Photo credit: Inky the octopus left without even saying goodbye. National Aquarium of New Zealand
Sneaky Octopus Makes Daring Escape Through Aquarium’s Drain Pipe Into Pacific Ocean
Everyone loves a good prison break story. “Escape from Alcatraz.” “The Shawshank Redemption.” “The Great Escape.” They imbue within us a sense of hope, daring, and adventure.
Now, a new tale of derring-do in New Zealand of a real-life prison escape may be added to this pantheon of greats: An octopus has outwitted its human captors and is now on the run in the Pacific Ocean. Considering the size of said ocean, it’s unlikely he’ll ever be recaptured.
As reported by BBC News, the National Aquarium in the coastal settlement of Napier was once home to Inky the octopus, but no more. This particularly crafty, aquatic fellow managed to squeeze through a small gap in his enclosure left behind after some routine maintenance work, before sliding across the floor looking for an escape route.
“He managed to make his way to one of the drain holes that go back to the ocean and off he went,” said aquarium manager Rob Yarrall, as reported by Radio New Zealand. “He didn’t even leave us a message.” Staff were shocked to arrive at the scene to find no Inky and a trail of octopus tracks left behind by the former captive.
The staff should have realized long ago not to underestimate the power of these highly intelligent cephalopods; after all, they can escape from anything – even the inside a locked jar.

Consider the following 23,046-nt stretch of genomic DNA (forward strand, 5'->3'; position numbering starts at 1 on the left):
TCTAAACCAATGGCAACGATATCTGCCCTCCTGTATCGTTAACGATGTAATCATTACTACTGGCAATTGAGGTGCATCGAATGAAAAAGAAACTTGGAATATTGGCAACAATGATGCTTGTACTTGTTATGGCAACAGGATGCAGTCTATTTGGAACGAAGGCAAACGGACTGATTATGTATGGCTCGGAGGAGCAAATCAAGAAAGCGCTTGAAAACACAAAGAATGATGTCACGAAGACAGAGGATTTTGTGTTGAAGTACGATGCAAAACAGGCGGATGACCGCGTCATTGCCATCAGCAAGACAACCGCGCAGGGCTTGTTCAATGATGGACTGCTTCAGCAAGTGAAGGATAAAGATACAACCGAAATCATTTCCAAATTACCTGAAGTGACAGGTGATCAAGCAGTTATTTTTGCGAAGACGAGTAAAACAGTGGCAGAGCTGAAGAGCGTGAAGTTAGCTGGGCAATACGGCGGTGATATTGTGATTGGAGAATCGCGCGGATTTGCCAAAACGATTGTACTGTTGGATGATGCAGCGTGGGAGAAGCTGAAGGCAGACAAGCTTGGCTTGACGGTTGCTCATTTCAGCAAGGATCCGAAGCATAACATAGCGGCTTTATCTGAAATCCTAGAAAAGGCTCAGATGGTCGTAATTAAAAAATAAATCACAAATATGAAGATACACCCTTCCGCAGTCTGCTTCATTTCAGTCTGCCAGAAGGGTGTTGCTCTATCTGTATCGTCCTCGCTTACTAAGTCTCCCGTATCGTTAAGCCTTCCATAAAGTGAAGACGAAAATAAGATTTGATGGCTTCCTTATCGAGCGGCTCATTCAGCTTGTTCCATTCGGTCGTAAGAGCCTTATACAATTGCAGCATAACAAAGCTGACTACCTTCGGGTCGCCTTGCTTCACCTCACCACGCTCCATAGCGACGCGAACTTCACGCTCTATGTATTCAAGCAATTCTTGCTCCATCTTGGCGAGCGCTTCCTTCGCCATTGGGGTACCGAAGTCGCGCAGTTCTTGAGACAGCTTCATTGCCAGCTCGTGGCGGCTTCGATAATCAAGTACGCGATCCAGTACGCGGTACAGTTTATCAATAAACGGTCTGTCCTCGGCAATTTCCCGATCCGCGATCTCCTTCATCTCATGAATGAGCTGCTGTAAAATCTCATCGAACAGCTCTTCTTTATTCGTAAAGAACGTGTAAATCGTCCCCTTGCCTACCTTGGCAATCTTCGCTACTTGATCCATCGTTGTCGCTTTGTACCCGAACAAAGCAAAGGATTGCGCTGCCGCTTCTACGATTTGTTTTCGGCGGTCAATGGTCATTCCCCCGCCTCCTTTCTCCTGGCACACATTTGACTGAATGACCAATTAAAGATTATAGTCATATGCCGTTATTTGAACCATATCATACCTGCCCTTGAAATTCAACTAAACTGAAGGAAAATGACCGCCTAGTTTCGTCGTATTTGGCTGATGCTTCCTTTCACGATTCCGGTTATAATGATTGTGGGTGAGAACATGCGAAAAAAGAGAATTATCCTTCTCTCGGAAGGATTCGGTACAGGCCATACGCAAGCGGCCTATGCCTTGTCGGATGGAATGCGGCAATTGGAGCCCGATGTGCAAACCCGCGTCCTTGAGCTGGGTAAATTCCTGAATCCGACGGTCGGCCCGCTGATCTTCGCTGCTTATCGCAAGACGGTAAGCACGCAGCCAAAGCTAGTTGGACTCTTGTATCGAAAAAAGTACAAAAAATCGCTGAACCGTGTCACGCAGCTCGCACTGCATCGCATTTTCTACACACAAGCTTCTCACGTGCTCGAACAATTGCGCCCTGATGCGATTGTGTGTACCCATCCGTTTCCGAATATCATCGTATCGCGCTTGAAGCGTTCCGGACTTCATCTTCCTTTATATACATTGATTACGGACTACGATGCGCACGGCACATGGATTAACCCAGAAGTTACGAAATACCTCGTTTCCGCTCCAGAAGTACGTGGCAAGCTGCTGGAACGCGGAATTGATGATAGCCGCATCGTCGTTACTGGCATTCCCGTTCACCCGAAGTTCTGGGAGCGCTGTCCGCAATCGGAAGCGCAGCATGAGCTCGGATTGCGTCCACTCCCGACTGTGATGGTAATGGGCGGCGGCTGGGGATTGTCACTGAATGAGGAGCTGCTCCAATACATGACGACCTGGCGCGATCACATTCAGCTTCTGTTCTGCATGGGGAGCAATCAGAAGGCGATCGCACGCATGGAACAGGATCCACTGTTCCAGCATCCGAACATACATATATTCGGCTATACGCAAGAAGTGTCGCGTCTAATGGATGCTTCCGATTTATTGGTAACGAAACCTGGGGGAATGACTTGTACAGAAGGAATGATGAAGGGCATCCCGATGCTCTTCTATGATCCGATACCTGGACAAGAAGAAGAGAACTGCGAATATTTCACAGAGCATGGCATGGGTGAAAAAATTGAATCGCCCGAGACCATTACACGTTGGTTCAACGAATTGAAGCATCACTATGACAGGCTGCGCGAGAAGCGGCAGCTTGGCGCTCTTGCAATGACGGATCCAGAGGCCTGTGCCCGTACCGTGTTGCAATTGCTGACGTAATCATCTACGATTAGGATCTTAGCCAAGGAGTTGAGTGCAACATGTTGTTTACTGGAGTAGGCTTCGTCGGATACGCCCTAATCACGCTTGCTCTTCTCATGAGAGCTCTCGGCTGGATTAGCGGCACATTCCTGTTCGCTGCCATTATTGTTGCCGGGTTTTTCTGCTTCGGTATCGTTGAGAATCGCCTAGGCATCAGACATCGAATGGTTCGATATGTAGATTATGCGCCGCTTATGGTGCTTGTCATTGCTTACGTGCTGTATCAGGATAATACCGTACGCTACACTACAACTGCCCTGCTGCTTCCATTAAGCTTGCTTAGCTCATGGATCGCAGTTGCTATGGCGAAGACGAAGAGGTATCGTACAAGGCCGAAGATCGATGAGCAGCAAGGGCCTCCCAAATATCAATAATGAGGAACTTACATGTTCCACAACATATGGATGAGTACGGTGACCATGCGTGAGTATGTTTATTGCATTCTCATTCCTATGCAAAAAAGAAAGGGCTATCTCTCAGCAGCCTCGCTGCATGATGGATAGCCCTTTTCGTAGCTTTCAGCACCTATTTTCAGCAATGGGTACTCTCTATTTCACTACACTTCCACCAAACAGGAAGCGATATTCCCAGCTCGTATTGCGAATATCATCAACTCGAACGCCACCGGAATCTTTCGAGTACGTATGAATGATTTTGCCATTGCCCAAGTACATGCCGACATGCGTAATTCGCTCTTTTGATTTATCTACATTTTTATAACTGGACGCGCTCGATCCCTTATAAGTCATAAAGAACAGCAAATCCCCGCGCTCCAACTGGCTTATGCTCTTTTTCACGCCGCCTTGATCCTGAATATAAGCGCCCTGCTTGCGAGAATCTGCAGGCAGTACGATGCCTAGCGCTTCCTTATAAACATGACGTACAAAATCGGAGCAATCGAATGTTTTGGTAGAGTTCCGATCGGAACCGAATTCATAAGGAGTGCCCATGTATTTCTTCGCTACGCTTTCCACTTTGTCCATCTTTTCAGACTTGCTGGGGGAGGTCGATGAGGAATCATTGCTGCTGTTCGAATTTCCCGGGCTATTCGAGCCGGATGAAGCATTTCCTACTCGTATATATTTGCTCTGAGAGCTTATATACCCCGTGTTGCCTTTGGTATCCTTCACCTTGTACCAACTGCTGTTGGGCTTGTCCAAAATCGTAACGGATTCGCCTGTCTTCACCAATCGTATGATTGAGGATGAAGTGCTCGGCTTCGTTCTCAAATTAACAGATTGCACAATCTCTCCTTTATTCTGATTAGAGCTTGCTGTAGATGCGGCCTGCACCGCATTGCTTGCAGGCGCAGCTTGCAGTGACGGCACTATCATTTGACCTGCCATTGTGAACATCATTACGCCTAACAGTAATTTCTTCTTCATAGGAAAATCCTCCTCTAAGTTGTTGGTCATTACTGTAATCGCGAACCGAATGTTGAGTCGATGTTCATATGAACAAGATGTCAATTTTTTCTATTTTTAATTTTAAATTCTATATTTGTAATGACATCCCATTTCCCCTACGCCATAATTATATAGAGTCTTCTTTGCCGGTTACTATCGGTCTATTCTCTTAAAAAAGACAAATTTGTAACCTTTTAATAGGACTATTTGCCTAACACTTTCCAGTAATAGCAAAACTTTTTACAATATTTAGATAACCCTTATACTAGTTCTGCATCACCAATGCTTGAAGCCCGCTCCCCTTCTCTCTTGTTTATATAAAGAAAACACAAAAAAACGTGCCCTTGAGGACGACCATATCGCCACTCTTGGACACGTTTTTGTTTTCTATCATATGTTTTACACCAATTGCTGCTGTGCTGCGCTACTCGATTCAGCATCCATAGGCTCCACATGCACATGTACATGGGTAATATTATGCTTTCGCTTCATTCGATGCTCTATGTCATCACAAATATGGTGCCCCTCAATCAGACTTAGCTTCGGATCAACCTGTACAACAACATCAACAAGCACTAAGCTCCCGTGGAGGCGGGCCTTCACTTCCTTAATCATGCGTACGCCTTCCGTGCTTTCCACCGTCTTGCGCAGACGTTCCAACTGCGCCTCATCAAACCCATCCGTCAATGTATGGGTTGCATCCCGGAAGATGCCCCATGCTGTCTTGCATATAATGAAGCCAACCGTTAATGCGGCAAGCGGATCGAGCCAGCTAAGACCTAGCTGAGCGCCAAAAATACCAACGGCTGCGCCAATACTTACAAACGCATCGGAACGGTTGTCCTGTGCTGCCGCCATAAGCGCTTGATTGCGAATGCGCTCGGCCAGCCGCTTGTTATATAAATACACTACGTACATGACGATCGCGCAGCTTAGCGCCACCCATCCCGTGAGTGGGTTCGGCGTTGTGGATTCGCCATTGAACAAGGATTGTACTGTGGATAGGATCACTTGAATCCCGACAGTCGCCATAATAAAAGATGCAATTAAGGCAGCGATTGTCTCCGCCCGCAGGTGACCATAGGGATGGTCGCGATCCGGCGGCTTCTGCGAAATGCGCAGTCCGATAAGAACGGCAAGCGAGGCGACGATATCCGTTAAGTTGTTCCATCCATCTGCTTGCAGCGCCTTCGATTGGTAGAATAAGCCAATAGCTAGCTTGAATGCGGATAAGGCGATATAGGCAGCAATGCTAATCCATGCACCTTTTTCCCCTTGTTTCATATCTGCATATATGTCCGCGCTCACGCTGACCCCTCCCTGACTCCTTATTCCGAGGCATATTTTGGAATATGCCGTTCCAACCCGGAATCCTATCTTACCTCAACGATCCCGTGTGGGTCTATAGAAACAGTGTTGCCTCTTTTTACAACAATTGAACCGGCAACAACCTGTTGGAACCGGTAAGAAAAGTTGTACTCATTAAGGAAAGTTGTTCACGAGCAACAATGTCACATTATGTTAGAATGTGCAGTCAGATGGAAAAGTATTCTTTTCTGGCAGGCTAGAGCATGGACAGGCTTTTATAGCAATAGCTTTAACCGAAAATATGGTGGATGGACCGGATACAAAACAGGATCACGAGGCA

Rather sadly, Inky left behind his tank-mate, another octopus, which the staff say they’ll be monitoring extremely closely from now on.
Lenca indigenous women protest against the murder of Honduran enviromnentalist Berta Caceres, in front of the Public Ministry in Tegucigalpa on April 5, 2016. Photograph: Orlando Sierra/AFP/Getty Images.
Since her mother’s murder a month ago, Bertha Isabel Zuniga Cáceres has scarcely had time to grieve. The 25-year-old student is adamant that her mother, Berta Cáceres Flores, will not become just one more Honduran environmental activist whose work was cut short by their assassination.
“Development in Honduras cannot continue happen at the expense of indigenous peoples and human rights,” says Zuñiga Cáceres, who met today with members of the Inter-American Commission on Human Rights (IACHR) and Honduran officials in Washington DC to call for an independent investigation into her mother’s killing. She also requested greater protection for her family and members of the Council of Popular and Indigenous Organizations of Honduras, the human rights group her mother co-founded.
A growing chorus of voices, from civil society groups to members of the US Congress, have reiterated the need for reform in Honduras in the month since Cáceres was shot dead by assassins in her home. Cáceres, founder of the nonprofit watchdog group National Council of Popular and Indigenous Organizations of Honduras (Copinh), died less than a week after opposing a major new hydroelectric project. Her death was followed two weeks later by that of her colleague Nelson García. While a suspect has been identified in García’s death, local activists are accusing the government of a cover-up.